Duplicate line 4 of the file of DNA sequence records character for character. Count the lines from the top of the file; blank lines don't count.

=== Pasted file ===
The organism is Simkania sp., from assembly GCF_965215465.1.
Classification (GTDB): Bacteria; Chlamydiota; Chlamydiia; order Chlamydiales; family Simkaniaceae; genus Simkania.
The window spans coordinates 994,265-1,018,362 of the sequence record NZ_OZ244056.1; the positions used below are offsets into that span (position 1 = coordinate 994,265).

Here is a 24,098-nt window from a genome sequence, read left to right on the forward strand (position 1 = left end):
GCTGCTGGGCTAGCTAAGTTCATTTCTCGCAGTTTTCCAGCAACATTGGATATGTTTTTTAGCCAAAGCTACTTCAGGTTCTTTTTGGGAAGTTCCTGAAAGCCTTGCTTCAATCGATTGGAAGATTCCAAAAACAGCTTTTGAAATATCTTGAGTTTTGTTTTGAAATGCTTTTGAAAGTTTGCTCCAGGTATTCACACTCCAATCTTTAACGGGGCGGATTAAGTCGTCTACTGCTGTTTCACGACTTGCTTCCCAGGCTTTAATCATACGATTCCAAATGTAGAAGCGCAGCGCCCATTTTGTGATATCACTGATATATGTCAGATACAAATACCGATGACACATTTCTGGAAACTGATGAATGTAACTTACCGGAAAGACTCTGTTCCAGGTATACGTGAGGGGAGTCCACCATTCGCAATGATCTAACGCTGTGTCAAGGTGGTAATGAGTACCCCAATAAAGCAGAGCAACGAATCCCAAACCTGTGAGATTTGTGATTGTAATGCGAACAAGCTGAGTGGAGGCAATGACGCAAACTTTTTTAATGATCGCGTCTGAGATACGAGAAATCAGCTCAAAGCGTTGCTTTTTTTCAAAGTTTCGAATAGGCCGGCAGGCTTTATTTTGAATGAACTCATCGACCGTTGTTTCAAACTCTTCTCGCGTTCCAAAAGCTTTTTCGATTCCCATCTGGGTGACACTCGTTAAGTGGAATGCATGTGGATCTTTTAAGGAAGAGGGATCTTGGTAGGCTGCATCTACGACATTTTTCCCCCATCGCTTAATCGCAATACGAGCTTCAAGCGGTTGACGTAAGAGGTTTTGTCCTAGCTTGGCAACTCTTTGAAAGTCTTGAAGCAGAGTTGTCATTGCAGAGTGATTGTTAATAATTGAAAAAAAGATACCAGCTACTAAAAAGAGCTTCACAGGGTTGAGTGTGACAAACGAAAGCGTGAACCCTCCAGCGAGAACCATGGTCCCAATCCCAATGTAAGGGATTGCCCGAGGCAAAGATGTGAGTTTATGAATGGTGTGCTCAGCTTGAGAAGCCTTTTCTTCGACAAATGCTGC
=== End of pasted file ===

Here is a 24,098-nt window from a genome sequence, read left to right on the forward strand (position 1 = left end):